Number of Occurrences with Good Viability/Integrity: Very few (1-3)
Viability/Integrity Comments: Just one population in New York is believed to have excellent or good viability and one in Virginia to have good or fair viability.

Overall Threat Impact: Very high - medium
Overall Threat Impact Comments: Primary threats, all causing loss of habitat, include development, quarrying, and natural succession of woody vegetation. Invasive non-native plants are also a significant threat at several sites. Hybridization with other Pycnanthemum may also be a threat. There appear to be few barriers to interspecific hybridization within Pycnanthemum, and vigorous vegetative reproduction might permit the survival of hybrids with low fertility (Chambers 1962); P. clinopodioides has been found to be capable of forming natural hybrids with P. incanum and artificial hybrids with P. pilosum or P. tenuifolium (Chambers and Chambers 1971). Other potential threats including human trampling and collection. Possibly threatened by deer overbrowsing although it does not appear that significant browsing impacts have been documented at any particular site.

Short-term Trend: Decline of 50-70%
Short-term Trend Comments: This species appears to be declining throughout its range.

Long-term Trend: Decline of 70-90%
Long-term Trend Comments: The vast majority of occurrences are historic or extirpated.

Other NatureServe Conservation Status Information

Distribution
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Global Range: This species has a highly scattered and localized distribution from Massachusetts south to North Carolina. Kartesz (1999) also reports the species from South Carolina, but other sources (e.g. Weakley 2008) do not include South Carolina in its distribution. The core of the range is considered to be limited to southern New York, northern New Jersey, and historically eastern Pennsylvania and Maryland. It had also been reported from east Texas by Correll and Johnston (1970), but Texas botanists consider it unlikely that this report is valid (J. Singhurst and B. Carr, pers. comm. 2009).

U.S. States and Canadian Provinces

Due to latency between updates made in state, provincial or other NatureServe Network databases and when they appear on NatureServe Explorer, for state or provincial information you may wish to contact the data steward in your jurisdiction to obtain the most current data. Please refer to our Distribution Data Sources to find contact information for your jurisdiction.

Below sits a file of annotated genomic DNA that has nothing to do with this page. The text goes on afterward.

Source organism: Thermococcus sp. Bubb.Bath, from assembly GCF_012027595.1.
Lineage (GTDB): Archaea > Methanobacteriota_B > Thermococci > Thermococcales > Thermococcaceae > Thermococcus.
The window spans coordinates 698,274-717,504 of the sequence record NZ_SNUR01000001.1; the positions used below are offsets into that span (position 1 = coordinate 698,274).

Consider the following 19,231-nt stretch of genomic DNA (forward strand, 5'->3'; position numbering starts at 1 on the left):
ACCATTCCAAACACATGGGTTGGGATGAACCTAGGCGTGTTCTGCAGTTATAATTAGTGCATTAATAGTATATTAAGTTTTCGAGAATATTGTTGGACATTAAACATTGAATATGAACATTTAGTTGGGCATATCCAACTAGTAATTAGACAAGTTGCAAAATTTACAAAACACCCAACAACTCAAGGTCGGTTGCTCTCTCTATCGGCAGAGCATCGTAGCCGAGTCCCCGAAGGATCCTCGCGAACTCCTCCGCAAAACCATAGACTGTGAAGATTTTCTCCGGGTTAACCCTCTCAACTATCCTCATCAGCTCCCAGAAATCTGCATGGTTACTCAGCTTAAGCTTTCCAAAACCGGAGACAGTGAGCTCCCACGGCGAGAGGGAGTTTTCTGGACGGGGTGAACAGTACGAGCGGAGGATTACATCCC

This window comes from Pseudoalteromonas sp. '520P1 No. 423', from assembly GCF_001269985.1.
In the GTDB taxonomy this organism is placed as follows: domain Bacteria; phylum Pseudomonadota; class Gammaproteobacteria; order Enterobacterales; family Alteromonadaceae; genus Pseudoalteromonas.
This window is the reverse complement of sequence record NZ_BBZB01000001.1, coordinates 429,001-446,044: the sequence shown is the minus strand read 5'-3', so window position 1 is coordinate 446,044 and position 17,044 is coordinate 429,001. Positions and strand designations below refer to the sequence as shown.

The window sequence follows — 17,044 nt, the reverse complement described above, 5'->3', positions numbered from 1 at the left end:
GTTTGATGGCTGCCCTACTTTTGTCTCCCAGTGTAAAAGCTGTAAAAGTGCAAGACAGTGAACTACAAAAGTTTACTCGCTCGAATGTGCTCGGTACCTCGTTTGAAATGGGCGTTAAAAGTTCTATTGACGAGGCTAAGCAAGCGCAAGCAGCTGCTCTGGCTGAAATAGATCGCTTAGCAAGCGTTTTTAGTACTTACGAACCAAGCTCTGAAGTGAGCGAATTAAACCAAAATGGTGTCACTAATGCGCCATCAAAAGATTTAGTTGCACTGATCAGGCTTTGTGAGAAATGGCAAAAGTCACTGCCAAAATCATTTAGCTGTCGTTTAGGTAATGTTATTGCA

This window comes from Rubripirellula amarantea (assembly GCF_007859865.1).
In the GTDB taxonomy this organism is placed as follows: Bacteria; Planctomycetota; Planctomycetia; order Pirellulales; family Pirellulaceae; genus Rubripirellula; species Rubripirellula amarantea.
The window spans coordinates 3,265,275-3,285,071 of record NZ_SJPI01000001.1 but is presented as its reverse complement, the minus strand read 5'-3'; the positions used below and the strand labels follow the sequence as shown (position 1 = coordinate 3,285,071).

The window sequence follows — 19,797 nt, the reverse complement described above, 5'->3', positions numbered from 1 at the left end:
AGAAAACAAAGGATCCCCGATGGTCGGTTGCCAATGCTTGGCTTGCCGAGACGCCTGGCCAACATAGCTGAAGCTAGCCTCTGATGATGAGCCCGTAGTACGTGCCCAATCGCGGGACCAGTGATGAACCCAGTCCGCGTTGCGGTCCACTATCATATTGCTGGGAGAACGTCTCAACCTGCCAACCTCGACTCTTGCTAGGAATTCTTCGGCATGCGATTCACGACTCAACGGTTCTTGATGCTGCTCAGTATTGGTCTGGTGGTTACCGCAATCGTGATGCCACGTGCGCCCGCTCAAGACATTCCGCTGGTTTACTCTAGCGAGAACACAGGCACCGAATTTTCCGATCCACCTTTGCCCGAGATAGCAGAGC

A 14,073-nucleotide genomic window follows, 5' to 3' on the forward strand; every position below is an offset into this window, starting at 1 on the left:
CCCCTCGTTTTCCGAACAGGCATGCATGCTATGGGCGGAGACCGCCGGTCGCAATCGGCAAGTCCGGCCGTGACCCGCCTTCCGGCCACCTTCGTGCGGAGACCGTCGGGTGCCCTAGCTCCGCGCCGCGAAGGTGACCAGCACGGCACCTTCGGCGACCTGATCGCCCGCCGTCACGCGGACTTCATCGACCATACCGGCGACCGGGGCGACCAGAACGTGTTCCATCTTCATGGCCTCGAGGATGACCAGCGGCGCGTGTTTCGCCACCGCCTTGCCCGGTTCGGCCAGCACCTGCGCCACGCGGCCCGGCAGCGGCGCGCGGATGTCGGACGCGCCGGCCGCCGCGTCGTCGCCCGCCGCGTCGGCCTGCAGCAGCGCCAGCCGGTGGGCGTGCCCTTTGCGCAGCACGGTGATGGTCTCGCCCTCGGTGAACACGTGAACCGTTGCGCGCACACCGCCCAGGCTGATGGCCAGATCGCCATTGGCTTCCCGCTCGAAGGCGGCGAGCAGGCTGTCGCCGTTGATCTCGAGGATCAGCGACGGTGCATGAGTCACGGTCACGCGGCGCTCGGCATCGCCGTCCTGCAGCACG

Color legend for Distribution Map

U.S. & Canada State/Province Distribution
United States CT, DCextirpated, DE, MA, MD, NC, NJ, NY, PA, SC, VA, WV

Range Map
No map available.


U.S. Distribution by County Help
State County Name (FIPS Code)
CT Hartford (09003), Litchfield (09005)*, New Haven (09009)
MA Middlesex (25017)*, Norfolk (25021)
MD Allegany (24001)*, Montgomery (24031)*, Washington (24043)*
NJ Bergen (34003), Camden (34007)*, Gloucester (34015)*, Hunterdon (34019)*, Mercer (34021)*, Middlesex (34023)*, Passaic (34031), Somerset (34035)*, Sussex (34037)
NY Bronx (36005)*, Dutchess (36027), New York (36061)*, Rockland (36087)
PA Bedford (42009)*, Berks (42011)*, Bucks (42017)*, Chester (42029)*, Dauphin (42043)*, Lancaster (42071)*, Lebanon (42075)*, Lehigh (42077)*, Montgomery (42091)*
VA Augusta (51015), Bland (51021), Fauquier (51061), Greensville (51081)
WV Calhoun (54013)*, Mineral (54057)*, Morgan (54065)*, Raleigh (54081)*
* Extirpated/possibly extirpated
U.S. Distribution by Watershed Help
Watershed Region Help Watershed Name (Watershed Code)
01 Lower Connecticut (01080205)+*, Farmington (01080207)+, Charles (01090001)+, Quinnipiac (01100004)+, Housatonic (01100005)+
02 Rondout (02020007)+, Lower Hudson (02030101)+, Bronx (02030102)+*, Hackensack-Passaic (02030103)+, Raritan (02030105)+*, Middle Delaware-Musconetcong (02040105)+, Lehigh (02040106)+*, Lower Delaware (02040202)+*, Schuylkill (02040203)+*, Brandywine-Christina (02040205)+*, Lower Susquehanna-Penns (02050301)+*, Raystown (02050303)+*, Lower Susquehanna-Swatara (02050305)+*, Lower Susquehanna (02050306)+*, North Branch Potomac (02070002)+*, Cacapon-Town (02070003)+*, Conococheague-Opequon (02070004)+*, South Fork Shenandoah (02070005)+, Middle Potomac-Catoctin (02070008)+*, Rapidan-Upper Rappahannock (02080103)+